While Bowfell can be steep, this 902-metre (2,959-foot) pyramid-shaped formation is a great option for walkers. The route takes you through the Tree Tarns, taking you straight to the Crinkle Crag and up the top of Bowfell. There are quite a few scrambles and steep rocks, and it can take 5-6 hours to get there but the view from up the mountain is fantastic.
At 899 metres (2949 feet), the Great Gable is not the highest mountain, but there is a reason why it’s a symbol of the Lake District Park. The views once you reach the top are stunning, especially on a clear day, and they will most definitely take your breath away. Between the more challenging points, you can also find some areas of smooth ascension, where you may walk at your own pace.
At 892 metres (2927 feet), Pillar is more or less a rugged mass with a conical appearance. There are two summits here: the Low Man and the High Man. Part of the Great Gable, this was very popular among early British climbers. It features rocks of every grade, making it a very exciting challenge.
The Nethermost Pike is a good mountain for those seeking a moderate climb. Its parent summit is Helvellyn, and at 891 metres (2923 feet), it is seen as one of the highest Lake District mountains. You will pass by various farmhouses at the bottom of the mountain, and the top is certainly breathless. It’s a rather challenging climb but certainly awe-inspiring.
A Helvellyn mountain outliner, this 889-metre (2949-foot) mountain is perfect for those looking for a walk. It takes about 5 hours to climb, and there are various smooth grassy slopes followed by steeper slopes. The mountain takes the shape of a pyramid, and you will get a great view of Helvellyn’s peak when you reach the top.
Other Mountain Groups Worth Mentioning
If you want to climb some fells but the highest Lake District mountains still intimidate you, there are some smaller, easier routes that you can take. Among the most popular for beginner hikers include:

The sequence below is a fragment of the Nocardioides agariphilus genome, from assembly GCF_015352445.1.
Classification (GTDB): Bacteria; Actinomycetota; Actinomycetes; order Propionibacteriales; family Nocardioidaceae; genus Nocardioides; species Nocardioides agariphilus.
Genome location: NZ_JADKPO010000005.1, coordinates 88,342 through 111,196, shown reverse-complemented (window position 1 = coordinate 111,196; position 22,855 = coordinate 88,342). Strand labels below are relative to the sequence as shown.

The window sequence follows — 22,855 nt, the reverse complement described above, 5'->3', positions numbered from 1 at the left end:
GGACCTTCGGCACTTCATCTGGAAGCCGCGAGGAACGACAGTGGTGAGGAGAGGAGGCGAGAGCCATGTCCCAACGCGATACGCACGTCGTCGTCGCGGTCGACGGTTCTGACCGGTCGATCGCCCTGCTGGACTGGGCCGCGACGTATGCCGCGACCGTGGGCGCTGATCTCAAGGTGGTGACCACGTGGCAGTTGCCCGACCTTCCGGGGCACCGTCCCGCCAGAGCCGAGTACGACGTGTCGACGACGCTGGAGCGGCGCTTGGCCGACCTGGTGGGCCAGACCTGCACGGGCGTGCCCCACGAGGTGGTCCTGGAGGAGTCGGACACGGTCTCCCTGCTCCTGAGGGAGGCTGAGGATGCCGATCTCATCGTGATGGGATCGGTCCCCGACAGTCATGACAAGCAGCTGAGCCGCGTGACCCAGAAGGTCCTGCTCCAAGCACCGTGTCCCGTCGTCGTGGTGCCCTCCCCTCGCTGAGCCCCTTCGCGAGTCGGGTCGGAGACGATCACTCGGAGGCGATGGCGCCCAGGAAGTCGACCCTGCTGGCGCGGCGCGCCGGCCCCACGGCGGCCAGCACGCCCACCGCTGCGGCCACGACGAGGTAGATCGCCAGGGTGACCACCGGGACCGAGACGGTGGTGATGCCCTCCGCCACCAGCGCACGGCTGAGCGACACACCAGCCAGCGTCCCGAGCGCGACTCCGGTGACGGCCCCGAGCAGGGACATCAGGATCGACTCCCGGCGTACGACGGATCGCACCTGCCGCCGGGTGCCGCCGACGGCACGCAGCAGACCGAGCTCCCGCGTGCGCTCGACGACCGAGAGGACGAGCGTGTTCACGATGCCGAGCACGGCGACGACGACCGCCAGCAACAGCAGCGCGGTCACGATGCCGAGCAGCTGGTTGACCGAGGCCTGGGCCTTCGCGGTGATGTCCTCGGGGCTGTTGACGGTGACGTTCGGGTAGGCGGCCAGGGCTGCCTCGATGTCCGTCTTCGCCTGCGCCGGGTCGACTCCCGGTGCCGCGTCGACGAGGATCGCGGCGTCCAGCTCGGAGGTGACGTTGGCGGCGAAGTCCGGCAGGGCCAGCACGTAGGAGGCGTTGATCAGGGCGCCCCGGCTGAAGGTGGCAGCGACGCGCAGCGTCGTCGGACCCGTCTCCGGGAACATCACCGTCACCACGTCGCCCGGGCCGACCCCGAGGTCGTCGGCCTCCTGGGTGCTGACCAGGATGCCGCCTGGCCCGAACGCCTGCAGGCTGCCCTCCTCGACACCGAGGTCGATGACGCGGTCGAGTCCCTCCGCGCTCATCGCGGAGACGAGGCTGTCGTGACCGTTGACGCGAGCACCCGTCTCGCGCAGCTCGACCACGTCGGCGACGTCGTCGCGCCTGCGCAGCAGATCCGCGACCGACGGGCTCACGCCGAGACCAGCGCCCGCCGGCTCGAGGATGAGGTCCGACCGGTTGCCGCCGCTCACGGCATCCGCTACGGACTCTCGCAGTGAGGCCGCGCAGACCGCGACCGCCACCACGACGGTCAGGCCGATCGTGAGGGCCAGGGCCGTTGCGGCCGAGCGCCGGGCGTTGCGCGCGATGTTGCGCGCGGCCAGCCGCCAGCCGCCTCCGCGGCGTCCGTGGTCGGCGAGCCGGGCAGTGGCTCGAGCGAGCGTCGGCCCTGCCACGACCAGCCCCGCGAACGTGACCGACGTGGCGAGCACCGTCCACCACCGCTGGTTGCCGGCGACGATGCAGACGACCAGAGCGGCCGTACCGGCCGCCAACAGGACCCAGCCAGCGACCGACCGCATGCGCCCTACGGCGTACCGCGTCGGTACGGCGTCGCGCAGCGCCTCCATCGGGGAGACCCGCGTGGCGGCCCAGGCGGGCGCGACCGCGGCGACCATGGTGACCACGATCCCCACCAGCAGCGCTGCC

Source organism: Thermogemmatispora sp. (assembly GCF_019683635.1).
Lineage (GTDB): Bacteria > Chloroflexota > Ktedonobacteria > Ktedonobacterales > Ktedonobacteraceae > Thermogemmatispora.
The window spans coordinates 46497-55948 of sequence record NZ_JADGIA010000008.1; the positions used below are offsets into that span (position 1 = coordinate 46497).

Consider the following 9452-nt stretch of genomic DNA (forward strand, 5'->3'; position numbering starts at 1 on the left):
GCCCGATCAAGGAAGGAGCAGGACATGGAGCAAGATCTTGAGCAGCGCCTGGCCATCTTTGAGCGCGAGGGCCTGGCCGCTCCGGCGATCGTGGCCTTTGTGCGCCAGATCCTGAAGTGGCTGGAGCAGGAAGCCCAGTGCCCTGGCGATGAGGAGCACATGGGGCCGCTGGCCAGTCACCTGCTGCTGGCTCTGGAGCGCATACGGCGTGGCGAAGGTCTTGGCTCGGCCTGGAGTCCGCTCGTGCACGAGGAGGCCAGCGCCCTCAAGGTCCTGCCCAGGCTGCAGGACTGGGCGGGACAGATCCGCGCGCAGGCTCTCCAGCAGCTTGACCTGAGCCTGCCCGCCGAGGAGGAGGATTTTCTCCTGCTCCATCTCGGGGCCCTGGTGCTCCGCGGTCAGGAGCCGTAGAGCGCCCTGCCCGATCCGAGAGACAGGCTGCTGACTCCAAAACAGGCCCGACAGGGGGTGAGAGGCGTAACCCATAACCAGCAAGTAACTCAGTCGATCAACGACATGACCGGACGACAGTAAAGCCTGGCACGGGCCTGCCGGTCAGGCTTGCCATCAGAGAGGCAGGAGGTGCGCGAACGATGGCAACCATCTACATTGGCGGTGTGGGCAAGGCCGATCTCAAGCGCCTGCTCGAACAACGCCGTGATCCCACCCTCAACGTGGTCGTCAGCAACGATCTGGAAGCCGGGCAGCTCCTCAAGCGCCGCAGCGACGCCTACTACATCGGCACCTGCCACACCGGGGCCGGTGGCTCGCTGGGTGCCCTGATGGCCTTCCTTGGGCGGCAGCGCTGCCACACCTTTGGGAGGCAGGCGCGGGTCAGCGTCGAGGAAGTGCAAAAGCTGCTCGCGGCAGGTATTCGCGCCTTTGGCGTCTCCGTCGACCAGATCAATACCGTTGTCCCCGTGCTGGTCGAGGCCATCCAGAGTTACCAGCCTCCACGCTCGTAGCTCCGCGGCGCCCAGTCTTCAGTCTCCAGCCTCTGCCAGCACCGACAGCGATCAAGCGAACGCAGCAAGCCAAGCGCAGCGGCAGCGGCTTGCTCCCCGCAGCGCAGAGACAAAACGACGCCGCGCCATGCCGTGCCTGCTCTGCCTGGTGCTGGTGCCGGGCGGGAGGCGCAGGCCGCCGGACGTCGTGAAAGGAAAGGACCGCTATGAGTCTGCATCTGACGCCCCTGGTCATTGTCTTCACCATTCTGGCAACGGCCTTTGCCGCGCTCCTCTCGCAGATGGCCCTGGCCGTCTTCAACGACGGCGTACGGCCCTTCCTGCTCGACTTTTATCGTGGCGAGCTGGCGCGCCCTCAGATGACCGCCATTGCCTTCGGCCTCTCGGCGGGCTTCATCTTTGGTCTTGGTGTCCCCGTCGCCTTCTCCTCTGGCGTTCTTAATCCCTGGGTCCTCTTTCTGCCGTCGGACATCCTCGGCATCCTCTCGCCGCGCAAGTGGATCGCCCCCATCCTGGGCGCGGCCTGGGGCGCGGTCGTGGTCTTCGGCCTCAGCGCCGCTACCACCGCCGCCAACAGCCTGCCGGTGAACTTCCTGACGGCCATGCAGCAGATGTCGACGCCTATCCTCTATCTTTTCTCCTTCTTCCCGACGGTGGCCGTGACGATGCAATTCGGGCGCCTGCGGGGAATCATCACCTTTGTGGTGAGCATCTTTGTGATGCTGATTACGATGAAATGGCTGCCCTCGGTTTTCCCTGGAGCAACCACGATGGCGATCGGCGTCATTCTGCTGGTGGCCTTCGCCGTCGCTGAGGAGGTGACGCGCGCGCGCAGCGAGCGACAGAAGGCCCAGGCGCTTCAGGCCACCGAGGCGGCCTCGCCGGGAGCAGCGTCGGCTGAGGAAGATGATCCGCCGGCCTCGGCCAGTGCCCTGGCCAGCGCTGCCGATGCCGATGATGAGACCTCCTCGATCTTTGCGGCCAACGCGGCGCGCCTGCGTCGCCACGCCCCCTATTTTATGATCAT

The Fairfield Group
If you are in the mood for hiking over more than one peak during your hike, the Fairfield group can give you that opportunity (the famous Fairfield Horseshoe). You can scale above one, descend, and then move to another through a valley. While traversing the valley, you will oversee the Ambleside village. There are different routes that you may use, but the most popular one will take you about 6-7 hours.
The Langdale Pikes
If you adventure on the Langdale Pikes, you will see quite a bit of lovely scenery. If you take the hike through Dungeon Gill to reach the Harrison Sickle, you will pass by some stunning waterfalls. It is the perfect spot to stop and enjoy the view during a picnic.
The Coniston Fells
Depending on the slope that you are on, you will see some very different things. On the lower slope, you will see proof of industrial work: mine workings and various quarries. However, on the higher slopes, you will be mostly surrounded by nature. Most of the climbs are grade-1, but some grade-2 sections will give adventurous hikers a thrill. Depending on the route that you take, you can finish the climb in anything between 2 to 7 hours.
The Lake District Mountains – The Bottom Line
Lake District National Park gives you plenty of opportunities for mountain climbing. Whether you want a lower peak or a higher point, you can tackle the fells and mountains for a day of adventure.